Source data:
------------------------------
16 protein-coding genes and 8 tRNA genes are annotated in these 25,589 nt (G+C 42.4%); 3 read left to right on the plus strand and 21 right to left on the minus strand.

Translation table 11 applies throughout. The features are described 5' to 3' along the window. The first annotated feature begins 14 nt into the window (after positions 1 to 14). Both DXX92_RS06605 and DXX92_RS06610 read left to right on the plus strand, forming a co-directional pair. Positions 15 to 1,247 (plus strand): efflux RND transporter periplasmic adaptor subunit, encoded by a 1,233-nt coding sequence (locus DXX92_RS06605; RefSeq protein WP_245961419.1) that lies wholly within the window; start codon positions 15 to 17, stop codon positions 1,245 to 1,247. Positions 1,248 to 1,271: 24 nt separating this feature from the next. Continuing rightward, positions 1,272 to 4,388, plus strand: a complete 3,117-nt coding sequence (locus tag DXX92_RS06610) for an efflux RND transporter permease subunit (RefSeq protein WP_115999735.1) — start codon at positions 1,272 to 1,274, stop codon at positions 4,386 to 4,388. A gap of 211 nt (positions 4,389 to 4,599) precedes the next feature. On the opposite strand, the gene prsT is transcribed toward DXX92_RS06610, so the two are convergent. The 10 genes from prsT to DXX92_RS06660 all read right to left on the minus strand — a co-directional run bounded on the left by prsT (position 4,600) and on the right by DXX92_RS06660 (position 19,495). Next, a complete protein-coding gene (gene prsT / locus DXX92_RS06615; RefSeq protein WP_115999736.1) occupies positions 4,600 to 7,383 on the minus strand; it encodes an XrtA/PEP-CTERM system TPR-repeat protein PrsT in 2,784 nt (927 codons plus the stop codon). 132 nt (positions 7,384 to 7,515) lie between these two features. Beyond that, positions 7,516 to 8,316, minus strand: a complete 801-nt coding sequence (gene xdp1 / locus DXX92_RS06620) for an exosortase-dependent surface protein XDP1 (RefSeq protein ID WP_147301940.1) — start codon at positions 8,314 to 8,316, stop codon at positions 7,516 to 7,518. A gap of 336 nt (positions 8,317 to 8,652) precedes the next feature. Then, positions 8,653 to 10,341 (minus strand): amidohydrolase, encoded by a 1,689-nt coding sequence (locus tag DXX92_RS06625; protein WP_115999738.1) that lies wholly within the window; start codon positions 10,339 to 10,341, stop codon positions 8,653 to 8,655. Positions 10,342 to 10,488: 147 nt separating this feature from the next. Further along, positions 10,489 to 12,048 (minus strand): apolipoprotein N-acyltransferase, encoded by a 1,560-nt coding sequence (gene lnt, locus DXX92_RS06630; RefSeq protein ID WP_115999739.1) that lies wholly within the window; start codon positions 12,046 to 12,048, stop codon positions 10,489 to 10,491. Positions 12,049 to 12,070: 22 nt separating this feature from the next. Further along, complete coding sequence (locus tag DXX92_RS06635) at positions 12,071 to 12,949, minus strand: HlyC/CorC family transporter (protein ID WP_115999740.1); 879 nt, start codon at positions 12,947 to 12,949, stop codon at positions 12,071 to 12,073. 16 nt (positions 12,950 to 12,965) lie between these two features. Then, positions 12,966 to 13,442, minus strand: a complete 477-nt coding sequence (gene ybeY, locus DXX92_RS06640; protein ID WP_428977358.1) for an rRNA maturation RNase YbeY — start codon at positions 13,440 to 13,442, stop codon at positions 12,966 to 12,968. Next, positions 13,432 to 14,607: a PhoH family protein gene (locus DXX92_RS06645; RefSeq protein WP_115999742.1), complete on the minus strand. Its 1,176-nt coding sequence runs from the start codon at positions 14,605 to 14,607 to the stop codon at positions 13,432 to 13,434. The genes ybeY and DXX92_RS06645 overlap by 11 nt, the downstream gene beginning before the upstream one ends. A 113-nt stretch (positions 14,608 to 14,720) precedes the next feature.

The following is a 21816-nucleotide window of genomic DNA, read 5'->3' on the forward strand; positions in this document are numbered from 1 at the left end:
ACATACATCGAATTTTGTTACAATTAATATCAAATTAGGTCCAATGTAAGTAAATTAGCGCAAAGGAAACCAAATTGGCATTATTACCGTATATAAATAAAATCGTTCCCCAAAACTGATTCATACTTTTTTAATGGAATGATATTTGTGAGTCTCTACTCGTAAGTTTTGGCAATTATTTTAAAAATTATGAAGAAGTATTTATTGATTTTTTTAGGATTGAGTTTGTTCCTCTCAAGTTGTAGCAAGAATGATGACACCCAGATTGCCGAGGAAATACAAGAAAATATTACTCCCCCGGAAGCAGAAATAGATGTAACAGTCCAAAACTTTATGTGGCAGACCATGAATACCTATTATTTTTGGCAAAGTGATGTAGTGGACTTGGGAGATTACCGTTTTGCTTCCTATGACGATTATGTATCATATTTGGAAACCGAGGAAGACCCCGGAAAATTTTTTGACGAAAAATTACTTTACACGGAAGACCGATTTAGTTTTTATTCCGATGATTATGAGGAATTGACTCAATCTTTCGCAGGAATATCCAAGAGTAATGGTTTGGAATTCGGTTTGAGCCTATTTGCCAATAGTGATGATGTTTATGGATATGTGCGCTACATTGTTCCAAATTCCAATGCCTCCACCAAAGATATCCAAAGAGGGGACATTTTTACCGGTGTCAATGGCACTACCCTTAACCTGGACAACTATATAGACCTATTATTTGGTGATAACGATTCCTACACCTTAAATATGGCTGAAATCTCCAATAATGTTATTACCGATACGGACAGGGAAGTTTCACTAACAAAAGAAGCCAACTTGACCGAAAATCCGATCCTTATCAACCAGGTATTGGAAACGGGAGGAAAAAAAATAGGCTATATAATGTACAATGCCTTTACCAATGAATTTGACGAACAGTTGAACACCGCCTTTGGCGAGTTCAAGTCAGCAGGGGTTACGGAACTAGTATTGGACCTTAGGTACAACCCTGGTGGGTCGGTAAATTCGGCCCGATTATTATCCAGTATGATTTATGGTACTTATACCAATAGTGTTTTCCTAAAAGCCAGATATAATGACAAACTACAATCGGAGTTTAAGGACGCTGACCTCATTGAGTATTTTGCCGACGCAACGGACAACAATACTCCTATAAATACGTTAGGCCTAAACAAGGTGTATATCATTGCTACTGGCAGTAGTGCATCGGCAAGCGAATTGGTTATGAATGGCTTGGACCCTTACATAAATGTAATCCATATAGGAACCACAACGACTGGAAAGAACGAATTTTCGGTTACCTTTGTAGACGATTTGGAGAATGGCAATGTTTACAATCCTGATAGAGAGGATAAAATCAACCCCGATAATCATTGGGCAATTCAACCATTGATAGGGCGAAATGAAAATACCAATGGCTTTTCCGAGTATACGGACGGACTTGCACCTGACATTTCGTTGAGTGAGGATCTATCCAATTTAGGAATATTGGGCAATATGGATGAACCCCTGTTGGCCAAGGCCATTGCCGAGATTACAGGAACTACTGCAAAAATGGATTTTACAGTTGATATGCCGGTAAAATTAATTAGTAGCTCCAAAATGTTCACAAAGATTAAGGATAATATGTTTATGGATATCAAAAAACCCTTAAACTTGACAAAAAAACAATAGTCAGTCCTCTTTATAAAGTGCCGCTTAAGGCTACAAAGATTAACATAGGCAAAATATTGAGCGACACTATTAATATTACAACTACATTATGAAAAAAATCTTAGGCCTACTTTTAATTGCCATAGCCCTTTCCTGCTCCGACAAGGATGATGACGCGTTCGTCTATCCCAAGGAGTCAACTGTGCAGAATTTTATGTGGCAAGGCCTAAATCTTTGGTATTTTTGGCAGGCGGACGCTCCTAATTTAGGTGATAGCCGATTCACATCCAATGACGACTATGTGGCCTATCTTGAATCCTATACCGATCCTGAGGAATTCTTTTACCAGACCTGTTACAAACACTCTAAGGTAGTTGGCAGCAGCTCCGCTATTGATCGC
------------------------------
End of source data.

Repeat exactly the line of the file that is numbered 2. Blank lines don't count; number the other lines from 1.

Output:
Translation table 11 applies throughout. The features are described 5' to 3' along the window. The first annotated feature begins 14 nt into the window (after positions 1 to 14). Both DXX92_RS06605 and DXX92_RS06610 read left to right on the plus strand, forming a co-directional pair. Positions 15 to 1,247 (plus strand): efflux RND transporter periplasmic adaptor subunit, encoded by a 1,233-nt coding sequence (locus DXX92_RS06605; RefSeq protein WP_245961419.1) that lies wholly within the window; start codon positions 15 to 17, stop codon positions 1,245 to 1,247. Positions 1,248 to 1,271: 24 nt separating this feature from the next. Continuing rightward, positions 1,272 to 4,388, plus strand: a complete 3,117-nt coding sequence (locus tag DXX92_RS06610) for an efflux RND transporter permease subunit (RefSeq protein WP_115999735.1) — start codon at positions 1,272 to 1,274, stop codon at positions 4,386 to 4,388. A gap of 211 nt (positions 4,389 to 4,599) precedes the next feature. On the opposite strand, the gene prsT is transcribed toward DXX92_RS06610, so the two are convergent. The 10 genes from prsT to DXX92_RS06660 all read right to left on the minus strand — a co-directional run bounded on the left by prsT (position 4,600) and on the right by DXX92_RS06660 (position 19,495). Next, a complete protein-coding gene (gene prsT / locus DXX92_RS06615; RefSeq protein WP_115999736.1) occupies positions 4,600 to 7,383 on the minus strand; it encodes an XrtA/PEP-CTERM system TPR-repeat protein PrsT in 2,784 nt (927 codons plus the stop codon). 132 nt (positions 7,384 to 7,515) lie between these two features. Beyond that, positions 7,516 to 8,316, minus strand: a complete 801-nt coding sequence (gene xdp1 / locus DXX92_RS06620) for an exosortase-dependent surface protein XDP1 (RefSeq protein ID WP_147301940.1) — start codon at positions 8,314 to 8,316, stop codon at positions 7,516 to 7,518. A gap of 336 nt (positions 8,317 to 8,652) precedes the next feature. Then, positions 8,653 to 10,341 (minus strand): amidohydrolase, encoded by a 1,689-nt coding sequence (locus tag DXX92_RS06625; protein WP_115999738.1) that lies wholly within the window; start codon positions 10,339 to 10,341, stop codon positions 8,653 to 8,655. Positions 10,342 to 10,488: 147 nt separating this feature from the next. Further along, positions 10,489 to 12,048 (minus strand): apolipoprotein N-acyltransferase, encoded by a 1,560-nt coding sequence (gene lnt, locus DXX92_RS06630; RefSeq protein ID WP_115999739.1) that lies wholly within the window; start codon positions 12,046 to 12,048, stop codon positions 10,489 to 10,491. Positions 12,049 to 12,070: 22 nt separating this feature from the next. Further along, complete coding sequence (locus tag DXX92_RS06635) at positions 12,071 to 12,949, minus strand: HlyC/CorC family transporter (protein ID WP_115999740.1); 879 nt, start codon at positions 12,947 to 12,949, stop codon at positions 12,071 to 12,073. 16 nt (positions 12,950 to 12,965) lie between these two features. Then, positions 12,966 to 13,442, minus strand: a complete 477-nt coding sequence (gene ybeY, locus DXX92_RS06640; protein ID WP_428977358.1) for an rRNA maturation RNase YbeY — start codon at positions 13,440 to 13,442, stop codon at positions 12,966 to 12,968. Next, positions 13,432 to 14,607: a PhoH family protein gene (locus DXX92_RS06645; RefSeq protein WP_115999742.1), complete on the minus strand. Its 1,176-nt coding sequence runs from the start codon at positions 14,605 to 14,607 to the stop codon at positions 13,432 to 13,434. The genes ybeY and DXX92_RS06645 overlap by 11 nt, the downstream gene beginning before the upstream one ends. A 113-nt stretch (positions 14,608 to 14,720) precedes the next feature.